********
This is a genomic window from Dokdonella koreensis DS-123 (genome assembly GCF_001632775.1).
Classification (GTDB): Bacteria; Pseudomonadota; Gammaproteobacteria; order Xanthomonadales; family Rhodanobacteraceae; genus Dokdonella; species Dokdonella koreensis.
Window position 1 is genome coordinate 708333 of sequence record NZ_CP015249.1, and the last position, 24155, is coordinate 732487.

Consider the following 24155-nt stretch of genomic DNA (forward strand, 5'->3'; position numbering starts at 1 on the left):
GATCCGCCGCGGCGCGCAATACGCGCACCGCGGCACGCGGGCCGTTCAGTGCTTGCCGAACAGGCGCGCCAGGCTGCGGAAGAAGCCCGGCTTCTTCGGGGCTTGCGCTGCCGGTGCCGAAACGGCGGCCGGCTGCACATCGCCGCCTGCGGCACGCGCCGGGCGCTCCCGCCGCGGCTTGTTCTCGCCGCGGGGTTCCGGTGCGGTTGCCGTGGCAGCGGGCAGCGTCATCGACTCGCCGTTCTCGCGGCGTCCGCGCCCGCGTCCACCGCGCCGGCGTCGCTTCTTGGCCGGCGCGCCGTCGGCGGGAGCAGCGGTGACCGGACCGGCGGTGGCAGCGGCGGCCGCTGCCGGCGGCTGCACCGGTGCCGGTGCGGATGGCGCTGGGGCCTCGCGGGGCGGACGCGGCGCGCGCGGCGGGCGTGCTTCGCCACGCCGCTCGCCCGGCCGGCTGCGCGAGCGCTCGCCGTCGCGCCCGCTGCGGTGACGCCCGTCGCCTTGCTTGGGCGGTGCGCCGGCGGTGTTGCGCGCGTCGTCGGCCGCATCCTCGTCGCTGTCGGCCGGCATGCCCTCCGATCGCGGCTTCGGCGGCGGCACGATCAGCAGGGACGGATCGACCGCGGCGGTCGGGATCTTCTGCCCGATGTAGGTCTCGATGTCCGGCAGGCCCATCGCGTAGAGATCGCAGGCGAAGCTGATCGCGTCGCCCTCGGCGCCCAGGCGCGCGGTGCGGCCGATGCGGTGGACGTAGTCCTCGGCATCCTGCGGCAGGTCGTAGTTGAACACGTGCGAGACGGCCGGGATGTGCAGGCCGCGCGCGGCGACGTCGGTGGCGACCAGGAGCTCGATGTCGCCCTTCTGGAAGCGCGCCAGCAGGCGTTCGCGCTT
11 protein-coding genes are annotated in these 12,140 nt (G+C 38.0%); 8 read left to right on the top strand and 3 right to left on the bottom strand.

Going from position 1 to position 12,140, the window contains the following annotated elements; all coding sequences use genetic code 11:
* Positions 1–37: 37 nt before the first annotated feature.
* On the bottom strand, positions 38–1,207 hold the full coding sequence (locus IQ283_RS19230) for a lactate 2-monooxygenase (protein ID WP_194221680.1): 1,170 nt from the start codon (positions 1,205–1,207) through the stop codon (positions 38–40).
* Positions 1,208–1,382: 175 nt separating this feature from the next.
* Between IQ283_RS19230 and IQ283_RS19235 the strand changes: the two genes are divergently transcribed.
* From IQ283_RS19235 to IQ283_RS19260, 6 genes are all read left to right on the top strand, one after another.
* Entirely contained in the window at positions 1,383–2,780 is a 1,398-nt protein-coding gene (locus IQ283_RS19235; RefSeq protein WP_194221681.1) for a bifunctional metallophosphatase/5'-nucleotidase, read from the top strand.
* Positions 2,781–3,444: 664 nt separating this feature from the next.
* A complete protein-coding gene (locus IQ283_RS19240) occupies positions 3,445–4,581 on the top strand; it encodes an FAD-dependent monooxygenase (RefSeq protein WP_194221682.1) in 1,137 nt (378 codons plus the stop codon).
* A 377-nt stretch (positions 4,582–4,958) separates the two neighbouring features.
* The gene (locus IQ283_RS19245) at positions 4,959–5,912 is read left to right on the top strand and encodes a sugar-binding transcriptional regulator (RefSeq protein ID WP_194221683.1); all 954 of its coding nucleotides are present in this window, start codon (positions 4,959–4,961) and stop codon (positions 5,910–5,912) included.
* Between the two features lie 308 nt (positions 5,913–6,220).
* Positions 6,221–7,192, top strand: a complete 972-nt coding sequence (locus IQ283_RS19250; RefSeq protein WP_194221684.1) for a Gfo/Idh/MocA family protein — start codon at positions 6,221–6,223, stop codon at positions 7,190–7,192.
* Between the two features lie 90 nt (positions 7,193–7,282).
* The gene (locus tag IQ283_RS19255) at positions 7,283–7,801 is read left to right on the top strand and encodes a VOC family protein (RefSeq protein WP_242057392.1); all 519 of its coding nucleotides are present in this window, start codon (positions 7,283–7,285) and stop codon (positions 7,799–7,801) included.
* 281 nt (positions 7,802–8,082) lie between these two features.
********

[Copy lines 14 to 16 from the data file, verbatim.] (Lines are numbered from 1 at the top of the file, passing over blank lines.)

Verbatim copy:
* Positions 2,781–3,444: 664 nt separating this feature from the next.
* A complete protein-coding gene (locus IQ283_RS19240) occupies positions 3,445–4,581 on the top strand; it encodes an FAD-dependent monooxygenase (RefSeq protein WP_194221682.1) in 1,137 nt (378 codons plus the stop codon).
* A 377-nt stretch (positions 4,582–4,958) separates the two neighbouring features.